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IPS assisting teachers in obtaining master’s degrees to meet dual credit requirement

Indianapolis Public Schools (IPS) is providing financial assistance to educators as they work toward completing master’s degrees and graduate coursework in advance of the new Indiana dual-credit credentialing requirements, which will go into effect in 2025.

Austin Dodd, Director of Academies and Pathways for the district’s Postsecondary Readiness Department, said the IPS postsecondary readiness team is working with educators as part of an effort to retain and recruit high-quality staff and increase rigorous course offerings.

This credentialing effort will also support Arsenal Technical High School and Crispus Attucks High School’s launch of the Indiana College Core.

This initiative is currently available utilizing ESSER dollars from the federal government through September 2024.

“The dual-credit credentialing initiative is an amazing opportunity for IPS teachers because it allows for additional and higher-level training in their field of study at no expense to them,” Dodd said.

The Higher Learning Commission (HLC), a regional college accreditor, announced that it will extend the previous deadline from Sept. 1, 2023 to Sept. 1, 2025 to allow more time for states and institutions to ensure dual-credit instructors have the necessary credentials to teach dual credit. HLC requires anyone teaching dual credit to hold a master’s degree in the content area they teach or a master’s degree in another content area and complete at least 18 credit hours of coursework in the content area in which they teach.

Under the program, IPS will select up to 120 high school teachers in the four district-managed high schools for this opportunity. Candidates will be chosen based upon everyone’s content-level priority area and intent to continue teaching in IPS for at least three years after becoming credentialed.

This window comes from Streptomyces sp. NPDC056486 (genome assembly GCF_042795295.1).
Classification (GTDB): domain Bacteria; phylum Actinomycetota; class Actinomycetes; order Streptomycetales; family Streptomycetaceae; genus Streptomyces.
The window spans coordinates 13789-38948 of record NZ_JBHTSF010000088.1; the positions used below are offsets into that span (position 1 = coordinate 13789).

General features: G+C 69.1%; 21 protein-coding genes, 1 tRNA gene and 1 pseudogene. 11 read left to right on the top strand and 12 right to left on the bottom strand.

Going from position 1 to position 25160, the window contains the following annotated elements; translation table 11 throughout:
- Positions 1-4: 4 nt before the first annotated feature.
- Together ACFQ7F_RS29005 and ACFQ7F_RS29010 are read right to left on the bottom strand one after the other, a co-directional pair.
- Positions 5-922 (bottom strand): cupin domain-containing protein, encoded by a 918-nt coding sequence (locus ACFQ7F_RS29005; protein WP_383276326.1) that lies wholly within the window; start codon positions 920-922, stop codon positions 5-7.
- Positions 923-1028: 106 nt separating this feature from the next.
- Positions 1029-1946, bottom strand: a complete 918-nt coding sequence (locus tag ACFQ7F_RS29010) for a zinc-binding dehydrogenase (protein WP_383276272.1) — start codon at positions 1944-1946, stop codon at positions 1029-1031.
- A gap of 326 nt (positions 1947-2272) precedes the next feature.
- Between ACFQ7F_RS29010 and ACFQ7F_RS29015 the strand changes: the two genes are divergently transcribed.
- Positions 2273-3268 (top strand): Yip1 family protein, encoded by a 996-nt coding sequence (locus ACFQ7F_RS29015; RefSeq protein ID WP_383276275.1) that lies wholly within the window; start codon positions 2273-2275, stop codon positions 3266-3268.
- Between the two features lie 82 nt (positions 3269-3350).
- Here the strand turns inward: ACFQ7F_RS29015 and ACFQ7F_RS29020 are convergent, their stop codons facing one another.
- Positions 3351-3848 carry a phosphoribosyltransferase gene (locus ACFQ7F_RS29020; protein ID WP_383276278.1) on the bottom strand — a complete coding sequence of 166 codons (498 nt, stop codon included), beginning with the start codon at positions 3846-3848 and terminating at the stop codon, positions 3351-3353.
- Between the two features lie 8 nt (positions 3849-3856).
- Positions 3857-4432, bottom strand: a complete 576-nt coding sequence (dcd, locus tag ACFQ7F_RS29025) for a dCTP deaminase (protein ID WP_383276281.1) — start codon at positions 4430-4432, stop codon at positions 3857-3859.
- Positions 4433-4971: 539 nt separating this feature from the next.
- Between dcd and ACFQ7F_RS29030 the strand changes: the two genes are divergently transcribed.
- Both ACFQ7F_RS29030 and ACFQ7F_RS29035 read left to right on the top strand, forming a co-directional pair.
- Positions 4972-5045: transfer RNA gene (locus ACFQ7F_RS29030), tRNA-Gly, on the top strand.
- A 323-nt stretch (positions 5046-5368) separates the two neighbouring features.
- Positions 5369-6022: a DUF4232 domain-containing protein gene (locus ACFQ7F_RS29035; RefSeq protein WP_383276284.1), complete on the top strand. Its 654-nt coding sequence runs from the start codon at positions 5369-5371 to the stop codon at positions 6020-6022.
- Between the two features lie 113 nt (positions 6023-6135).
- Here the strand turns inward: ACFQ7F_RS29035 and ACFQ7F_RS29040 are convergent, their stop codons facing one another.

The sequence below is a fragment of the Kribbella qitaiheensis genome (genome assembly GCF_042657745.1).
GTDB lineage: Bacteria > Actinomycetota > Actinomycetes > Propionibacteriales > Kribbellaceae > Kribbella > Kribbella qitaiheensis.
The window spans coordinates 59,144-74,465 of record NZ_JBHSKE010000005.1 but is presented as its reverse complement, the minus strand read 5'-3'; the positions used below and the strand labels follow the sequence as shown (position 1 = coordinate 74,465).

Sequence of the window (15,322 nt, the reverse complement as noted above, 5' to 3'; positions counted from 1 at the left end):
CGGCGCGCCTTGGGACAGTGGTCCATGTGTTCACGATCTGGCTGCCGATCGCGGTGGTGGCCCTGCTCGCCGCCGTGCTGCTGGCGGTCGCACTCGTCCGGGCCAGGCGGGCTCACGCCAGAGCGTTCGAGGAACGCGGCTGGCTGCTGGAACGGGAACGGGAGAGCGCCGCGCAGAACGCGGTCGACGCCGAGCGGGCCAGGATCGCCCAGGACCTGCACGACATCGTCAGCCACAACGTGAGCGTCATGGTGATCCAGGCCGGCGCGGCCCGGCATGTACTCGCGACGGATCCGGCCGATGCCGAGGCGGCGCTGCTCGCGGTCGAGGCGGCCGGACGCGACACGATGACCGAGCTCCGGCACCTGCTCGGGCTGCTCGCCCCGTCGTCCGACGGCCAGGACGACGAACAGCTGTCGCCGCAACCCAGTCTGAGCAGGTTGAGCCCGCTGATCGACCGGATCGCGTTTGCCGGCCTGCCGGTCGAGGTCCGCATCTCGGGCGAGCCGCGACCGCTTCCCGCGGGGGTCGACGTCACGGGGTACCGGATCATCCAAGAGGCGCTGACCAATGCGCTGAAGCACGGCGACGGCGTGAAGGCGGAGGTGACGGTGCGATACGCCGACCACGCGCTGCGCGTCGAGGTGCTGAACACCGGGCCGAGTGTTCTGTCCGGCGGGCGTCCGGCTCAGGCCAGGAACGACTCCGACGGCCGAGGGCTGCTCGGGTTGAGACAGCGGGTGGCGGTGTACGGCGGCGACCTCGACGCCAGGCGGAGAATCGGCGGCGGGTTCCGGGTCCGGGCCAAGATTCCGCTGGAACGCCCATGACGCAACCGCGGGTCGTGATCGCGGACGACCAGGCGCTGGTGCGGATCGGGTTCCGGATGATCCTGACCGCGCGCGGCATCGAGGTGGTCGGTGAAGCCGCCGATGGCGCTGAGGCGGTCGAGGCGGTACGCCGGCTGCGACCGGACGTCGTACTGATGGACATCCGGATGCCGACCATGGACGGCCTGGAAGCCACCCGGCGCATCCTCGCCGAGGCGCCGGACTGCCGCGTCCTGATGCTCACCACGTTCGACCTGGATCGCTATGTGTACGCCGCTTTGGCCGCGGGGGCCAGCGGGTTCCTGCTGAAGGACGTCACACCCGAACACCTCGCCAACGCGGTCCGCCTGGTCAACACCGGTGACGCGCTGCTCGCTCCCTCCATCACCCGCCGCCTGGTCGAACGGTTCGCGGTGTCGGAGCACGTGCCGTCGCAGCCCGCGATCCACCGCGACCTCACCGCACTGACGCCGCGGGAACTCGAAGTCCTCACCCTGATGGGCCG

All participants will receive:

  • Paid-in-full tuition, books, and fees each semester for required coursework.  
  • $5,000 in professional development funds to be utilized throughout the program.
  • A $5,000 stipend upon completion of the program.
  • A $500 per year raise for every year they teach dual credit.

Nearly two-thirds of Hoosier high school students earn some form of dual credit while in high school, including Advanced Placement, as well as the Indiana College Core, which provides an avenue for students to earn up to a full year of general education courses while in high school.

This federally allowed extension will give more Indiana educators an opportunity to obtain the necessary credentials to teach dual credit and, ultimately, support students as they work toward their post-graduation goals, whether those include employment, enrollment, or enlistment leading to service.

Students who earn early college credit are shown to be more likely to go to college and succeed. More than 90 percent of 2020 high school graduates who earned the Indiana College Core went to college, compared with the statewide college enrollment rate of 53 percent.

Teachers who believe they already possess the necessary requirements for dual-credit credentialing should contact their building leadership and send Dodd an unofficial copy of all undergraduate and graduate-level course work.

Teachers interested in future credentialing should be on the lookout in February or March for the next round of applications.